I was pissed off at Debbie because she wouldn't take Allie for a walk yesterday. My ire was built of equal parts disbelief that Deb preferred to sit and shuffle through papers from work and that I had to get off my lazy ass and take my kid to the park. Either way I'm a bad guy so I got over my tizzy in a hurry.
I'm glad I did.
It was, as Allie described it, ". . . a cold and clear and beautiful day." We had the park to ourselves so there was no waiting as we slid down what seemed to be extra slippery slides. I scared the crap out of Allie by pushing her much higher than I should have on the swings. Then we went for a walk in the woods. It was chilly but having no bugs in our faces and/or sucking our blood made up for it. The pond had frozen over so I held Allie's hands and dangled her onto the ice. She freaked. Then she wanted to do it again. She begged me to get a big rock and smash through the ice. I refused. So we looked for berries and planted a few -- fully expecting that a new berry bush will sprout in the spring. On the way back home we raced across the soccer field. Allie won the first sprint to the soccer goal. I won the second. It was good to see Allie heaving crisp, fresh outdoor air in and out of her little lungs.
Julia was napping while Allie and I wandered through the woods. That's why it was just the two of us when I went shopping later that afternoon. Julia insisted ("No mama. No Ahh-ee!"). It was the first trip to the market that Julia didn't have to sit in the cart. She tore through the aisles in that peculiar half-running/half-falling jaunt that makes parents wish someone would develop Nerf floor tiles. The store was busy but Julia didn't impede others' shopping too much so I let her go. There was one incident. Julia decided to adopt a bag of multi-colored marshmallows. She squeezed the bag to her chest like a mother clutching her baby as they got on a lifeboat. I gave her the option of returning the marshmallows to the shelf on her own terms. That wasn't going to happen so I ripped the bag away from her. Julia protested but I pointed to a bottle of olive oil that was at her eye level. I gestured like Doug Henning and chanted, "Look at that, Julia. Ahhhhlive oooil!" I've never tried to make olive oil (or at least the bottle) seem so interesting. I don't plan on doing it again but it's good to know I've got the skills.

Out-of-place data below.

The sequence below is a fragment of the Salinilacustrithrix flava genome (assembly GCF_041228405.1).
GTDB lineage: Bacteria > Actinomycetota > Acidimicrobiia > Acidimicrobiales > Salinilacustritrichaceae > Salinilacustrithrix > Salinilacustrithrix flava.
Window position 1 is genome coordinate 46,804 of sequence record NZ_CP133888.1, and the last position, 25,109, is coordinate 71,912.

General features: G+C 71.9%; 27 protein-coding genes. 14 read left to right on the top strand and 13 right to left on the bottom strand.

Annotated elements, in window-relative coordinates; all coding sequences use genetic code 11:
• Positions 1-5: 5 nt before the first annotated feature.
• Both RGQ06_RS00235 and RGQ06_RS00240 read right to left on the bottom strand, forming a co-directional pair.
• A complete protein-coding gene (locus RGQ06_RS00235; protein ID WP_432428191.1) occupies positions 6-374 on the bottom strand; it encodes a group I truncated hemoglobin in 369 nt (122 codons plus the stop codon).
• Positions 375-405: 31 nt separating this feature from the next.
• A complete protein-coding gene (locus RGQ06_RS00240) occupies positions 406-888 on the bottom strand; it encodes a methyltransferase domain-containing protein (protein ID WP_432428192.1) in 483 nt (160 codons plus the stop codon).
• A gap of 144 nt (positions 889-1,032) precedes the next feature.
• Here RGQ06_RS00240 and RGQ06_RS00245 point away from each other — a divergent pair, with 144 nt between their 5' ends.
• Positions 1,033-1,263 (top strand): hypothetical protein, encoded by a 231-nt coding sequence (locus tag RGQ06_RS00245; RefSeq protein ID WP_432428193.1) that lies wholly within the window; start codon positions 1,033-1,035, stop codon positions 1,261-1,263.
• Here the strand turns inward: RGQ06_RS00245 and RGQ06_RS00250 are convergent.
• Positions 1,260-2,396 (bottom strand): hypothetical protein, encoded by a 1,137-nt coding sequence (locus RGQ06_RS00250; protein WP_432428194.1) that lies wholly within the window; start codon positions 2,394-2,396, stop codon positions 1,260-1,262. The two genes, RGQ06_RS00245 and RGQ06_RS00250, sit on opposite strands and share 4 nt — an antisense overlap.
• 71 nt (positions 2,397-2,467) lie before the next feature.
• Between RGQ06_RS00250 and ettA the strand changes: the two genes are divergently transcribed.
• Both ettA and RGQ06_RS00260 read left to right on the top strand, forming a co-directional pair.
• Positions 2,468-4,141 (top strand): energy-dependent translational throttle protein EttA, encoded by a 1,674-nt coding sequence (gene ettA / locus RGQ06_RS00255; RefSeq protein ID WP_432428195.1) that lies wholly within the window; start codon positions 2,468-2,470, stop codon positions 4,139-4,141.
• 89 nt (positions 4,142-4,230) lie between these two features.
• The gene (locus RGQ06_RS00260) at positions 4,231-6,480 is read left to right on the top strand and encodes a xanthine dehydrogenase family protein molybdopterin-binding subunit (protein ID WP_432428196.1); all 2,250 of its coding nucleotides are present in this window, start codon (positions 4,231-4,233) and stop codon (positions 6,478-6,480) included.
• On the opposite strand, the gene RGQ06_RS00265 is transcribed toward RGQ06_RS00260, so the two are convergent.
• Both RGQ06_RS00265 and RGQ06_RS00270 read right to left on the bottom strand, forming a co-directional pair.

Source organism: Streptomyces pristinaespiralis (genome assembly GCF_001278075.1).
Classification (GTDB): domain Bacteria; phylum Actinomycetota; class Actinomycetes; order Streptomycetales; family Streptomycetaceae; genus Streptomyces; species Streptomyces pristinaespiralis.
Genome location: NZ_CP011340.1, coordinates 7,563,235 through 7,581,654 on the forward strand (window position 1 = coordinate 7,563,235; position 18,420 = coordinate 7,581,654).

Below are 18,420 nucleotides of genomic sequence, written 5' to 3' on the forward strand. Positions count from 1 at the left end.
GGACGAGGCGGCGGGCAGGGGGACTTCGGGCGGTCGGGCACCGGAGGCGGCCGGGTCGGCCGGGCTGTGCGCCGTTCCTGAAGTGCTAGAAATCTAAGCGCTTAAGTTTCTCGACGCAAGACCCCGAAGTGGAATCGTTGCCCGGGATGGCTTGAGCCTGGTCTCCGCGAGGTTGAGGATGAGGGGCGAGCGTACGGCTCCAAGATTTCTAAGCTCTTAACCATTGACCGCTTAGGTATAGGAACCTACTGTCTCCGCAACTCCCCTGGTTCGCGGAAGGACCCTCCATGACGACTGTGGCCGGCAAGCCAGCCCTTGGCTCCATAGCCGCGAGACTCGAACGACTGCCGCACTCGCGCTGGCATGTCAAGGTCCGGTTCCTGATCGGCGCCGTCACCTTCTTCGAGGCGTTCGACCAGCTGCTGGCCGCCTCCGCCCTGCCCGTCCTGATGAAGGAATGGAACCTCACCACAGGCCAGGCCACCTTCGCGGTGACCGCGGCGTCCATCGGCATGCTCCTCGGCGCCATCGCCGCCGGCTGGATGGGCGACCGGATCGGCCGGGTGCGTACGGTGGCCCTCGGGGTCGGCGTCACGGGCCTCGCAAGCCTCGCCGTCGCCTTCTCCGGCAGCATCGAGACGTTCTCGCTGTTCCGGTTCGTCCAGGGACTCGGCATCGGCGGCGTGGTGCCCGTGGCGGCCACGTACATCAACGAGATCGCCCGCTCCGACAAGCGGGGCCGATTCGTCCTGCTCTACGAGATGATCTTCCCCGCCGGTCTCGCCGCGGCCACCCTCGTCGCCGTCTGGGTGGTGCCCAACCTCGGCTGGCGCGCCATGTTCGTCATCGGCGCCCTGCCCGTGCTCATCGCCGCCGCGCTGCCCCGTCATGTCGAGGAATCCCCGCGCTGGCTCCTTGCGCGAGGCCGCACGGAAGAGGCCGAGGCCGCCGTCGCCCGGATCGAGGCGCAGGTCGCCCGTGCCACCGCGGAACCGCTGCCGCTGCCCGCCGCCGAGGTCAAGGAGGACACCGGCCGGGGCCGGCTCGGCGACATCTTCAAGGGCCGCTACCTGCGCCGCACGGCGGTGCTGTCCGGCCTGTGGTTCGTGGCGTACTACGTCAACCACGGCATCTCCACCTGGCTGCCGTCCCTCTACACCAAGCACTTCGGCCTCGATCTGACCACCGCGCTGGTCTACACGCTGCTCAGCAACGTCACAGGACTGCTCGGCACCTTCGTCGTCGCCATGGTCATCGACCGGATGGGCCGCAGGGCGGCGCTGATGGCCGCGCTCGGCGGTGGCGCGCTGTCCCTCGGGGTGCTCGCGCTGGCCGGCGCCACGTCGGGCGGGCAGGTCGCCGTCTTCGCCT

Julia moved her bowels into the big toilet upstairs. You'll probably want to check Deb's blog in the near future for details.
This is the kind of news you people should plan to get here.
Tonight Allie and I practiced piano. Allie cried because things weren't going smoothly. "I'm a bad piano player," she said. I dried her tears and assured her that she was not a bad piano player and the songs she played were lovely. Then I picked up an empty root beer bottle and told her that I was going to smash her in the head with it every time she played a wrong note.
Allie laughed. She felt better and we practiced until she played a pretty good rendition of Beethoven's Ode to Joy.
I'm still not sure why she laughed, though.